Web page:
Bruce Springsteen fanzine shuts down after 43 years as his 'blue collar' fans ... trends now
A leading Bruce Springsteen fanzine has announced it will cease publication after 43 years because the artist's fanbase became disillusioned by unaffordable concert tickets.
Backstreets magazine said both its editorial staff and fans had become 'dispirited' and 'downhearted' after prices for some tickets to the artist's 2023 arena tour reached $4,000 each last year.
'These are concerts that we can hardly afford; that many of our readers cannot afford; and that a good portion of our readership has lost interest in as a result,' wrote Christopher Phillips, the magazine's editor-in-chief and publisher.
'After 43 years of publishing in one form or another, by fans for fans of Bruce Springsteen, it's with mixed emotions that we announce Backstreets has reached the end of the road,' he began a note on February 3.
Backstreets, a leading Bruce Springsteen fanzine, has announced it will cease publication after 43 years because the artist's fanbase became disillusioned by unaffordable ticket prices
Some tickets for the artist's 'Springsteen and E Street Band 2023 Tour' cost thousands of dollars due to Ticketmaster's 'dynamic pricing' system which sees ticket prices fluctuate in accordance with demand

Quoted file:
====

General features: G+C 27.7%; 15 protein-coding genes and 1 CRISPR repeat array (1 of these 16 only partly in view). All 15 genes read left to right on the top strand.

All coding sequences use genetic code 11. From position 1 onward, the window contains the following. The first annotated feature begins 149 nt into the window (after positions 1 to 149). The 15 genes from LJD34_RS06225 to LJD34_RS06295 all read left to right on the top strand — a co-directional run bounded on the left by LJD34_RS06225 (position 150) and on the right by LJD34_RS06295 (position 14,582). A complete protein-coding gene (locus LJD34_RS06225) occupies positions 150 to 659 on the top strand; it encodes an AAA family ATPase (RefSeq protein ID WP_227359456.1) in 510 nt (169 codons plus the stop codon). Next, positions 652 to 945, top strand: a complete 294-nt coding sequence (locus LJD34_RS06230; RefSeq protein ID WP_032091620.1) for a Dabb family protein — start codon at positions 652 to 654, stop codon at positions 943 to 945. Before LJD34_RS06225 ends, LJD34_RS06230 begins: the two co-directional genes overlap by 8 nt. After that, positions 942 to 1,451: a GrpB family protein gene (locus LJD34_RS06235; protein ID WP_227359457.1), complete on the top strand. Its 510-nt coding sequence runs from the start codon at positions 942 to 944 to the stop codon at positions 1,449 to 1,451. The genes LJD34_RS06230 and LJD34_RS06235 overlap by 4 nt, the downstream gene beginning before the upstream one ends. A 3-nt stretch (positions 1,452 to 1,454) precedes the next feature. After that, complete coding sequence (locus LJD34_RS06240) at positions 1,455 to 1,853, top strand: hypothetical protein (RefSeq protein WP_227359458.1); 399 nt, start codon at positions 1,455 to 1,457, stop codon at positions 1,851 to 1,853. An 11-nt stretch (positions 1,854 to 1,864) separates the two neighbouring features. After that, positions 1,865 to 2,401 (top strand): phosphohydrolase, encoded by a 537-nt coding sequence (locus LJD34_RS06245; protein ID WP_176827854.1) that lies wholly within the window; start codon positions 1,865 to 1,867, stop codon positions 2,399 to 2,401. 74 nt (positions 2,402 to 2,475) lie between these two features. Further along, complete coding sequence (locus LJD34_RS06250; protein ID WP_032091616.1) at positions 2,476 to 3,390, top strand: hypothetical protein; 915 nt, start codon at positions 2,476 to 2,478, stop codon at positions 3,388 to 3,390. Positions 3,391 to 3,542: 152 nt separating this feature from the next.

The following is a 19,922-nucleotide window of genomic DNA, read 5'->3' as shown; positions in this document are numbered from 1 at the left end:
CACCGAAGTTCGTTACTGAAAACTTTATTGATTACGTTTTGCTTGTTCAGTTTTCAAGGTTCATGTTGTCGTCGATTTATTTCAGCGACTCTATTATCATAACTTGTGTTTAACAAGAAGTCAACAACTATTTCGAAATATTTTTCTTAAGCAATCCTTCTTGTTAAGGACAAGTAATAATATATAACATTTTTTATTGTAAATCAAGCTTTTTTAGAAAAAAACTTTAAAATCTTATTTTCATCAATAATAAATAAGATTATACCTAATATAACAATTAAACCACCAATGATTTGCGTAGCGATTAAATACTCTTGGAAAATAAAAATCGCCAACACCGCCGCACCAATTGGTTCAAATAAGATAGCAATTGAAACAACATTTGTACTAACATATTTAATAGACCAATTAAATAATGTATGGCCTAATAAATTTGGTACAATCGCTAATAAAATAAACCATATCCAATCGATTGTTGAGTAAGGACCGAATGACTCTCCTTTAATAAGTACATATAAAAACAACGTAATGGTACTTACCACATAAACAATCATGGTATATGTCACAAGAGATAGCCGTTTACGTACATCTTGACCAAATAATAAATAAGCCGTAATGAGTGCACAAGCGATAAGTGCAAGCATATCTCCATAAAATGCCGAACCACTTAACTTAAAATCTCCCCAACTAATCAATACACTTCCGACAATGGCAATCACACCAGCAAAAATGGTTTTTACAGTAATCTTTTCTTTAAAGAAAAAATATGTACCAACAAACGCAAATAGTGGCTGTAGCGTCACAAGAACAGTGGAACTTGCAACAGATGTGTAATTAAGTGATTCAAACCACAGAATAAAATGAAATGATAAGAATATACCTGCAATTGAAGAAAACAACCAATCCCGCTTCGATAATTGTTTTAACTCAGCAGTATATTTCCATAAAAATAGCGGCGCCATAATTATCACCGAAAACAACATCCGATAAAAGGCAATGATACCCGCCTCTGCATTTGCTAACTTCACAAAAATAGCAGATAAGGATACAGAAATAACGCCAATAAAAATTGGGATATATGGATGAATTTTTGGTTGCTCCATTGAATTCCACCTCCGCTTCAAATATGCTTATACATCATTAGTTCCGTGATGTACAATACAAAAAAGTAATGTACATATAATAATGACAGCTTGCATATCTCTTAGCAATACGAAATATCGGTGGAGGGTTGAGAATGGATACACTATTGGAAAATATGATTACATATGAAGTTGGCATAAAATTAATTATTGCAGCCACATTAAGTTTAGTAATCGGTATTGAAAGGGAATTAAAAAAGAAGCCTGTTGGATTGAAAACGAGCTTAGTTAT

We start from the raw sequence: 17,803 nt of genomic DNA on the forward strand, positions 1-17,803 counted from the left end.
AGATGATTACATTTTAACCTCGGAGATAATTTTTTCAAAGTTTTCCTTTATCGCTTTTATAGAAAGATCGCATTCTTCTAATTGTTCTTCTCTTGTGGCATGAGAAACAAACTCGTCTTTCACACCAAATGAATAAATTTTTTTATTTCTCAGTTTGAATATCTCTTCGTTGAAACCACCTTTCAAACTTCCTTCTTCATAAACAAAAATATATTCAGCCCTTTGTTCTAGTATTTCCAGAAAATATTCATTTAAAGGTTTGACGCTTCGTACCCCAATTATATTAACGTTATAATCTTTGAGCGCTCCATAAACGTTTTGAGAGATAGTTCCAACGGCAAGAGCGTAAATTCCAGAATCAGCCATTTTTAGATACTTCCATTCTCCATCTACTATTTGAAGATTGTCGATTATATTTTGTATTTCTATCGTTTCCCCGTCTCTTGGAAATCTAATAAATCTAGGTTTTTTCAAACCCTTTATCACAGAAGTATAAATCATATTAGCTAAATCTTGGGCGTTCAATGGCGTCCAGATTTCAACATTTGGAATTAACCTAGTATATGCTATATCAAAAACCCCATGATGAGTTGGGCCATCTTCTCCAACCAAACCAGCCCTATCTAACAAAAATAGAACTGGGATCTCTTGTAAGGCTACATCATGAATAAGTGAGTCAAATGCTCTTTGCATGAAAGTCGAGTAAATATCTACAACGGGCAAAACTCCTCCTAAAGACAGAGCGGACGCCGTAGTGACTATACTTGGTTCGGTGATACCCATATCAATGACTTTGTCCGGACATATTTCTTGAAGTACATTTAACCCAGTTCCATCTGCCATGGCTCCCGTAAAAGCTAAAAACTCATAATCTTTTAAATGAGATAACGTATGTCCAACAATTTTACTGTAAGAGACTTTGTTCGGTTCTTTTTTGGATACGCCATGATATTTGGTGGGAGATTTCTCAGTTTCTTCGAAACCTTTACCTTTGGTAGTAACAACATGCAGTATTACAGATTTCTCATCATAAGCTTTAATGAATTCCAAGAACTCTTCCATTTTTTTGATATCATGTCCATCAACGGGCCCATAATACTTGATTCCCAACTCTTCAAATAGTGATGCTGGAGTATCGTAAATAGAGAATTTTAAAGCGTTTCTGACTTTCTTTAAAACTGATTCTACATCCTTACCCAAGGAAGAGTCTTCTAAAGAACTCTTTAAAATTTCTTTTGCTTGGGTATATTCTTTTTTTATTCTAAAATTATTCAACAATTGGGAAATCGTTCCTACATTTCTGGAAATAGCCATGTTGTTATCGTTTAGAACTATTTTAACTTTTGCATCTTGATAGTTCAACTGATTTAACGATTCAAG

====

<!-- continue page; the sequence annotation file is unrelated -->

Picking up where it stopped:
Although Phillips emphasized the magazine's continued appreciation for Springsteen and his work, he was quick to point out that fans had their 'heads and hearts' affected in the aftermath of the US ticket sales controversy last summer.
Mid-floor tickets for the 'Springsteen and E Street Band 2023 Tour' were going for $4,000 to $5,000 each on Ticketmaster, with less desirable seats still fetching more than $1,000.
It was a result of Ticketmaster's 'dynamic pricing' system which saw tickets fluctuate in price based on demand. The pricing mechanism enables the company to sell tickets for their market value directly to buyers, thereby eliminating resellers.
Backstreet magazine was started in 1980 and has been around for 43 years
Other artists including Harry Styles, Taylor Swift, and Drake have faced similar criticism for using the system.
'There's no denying that the new ticket price range has in and of itself been a determining factor in our outlook as the 2023 tour approached,' wrote Phillips, who began working for the magazine in 1993, aged 22.
'We simply realized that we would not be able to cover this tour with the drive and sense of purpose with which we've operated continuously since 1980. That determination came with a quickening sense that we'd reached the end of an era.'
Last year when the ticket price controversy flared up,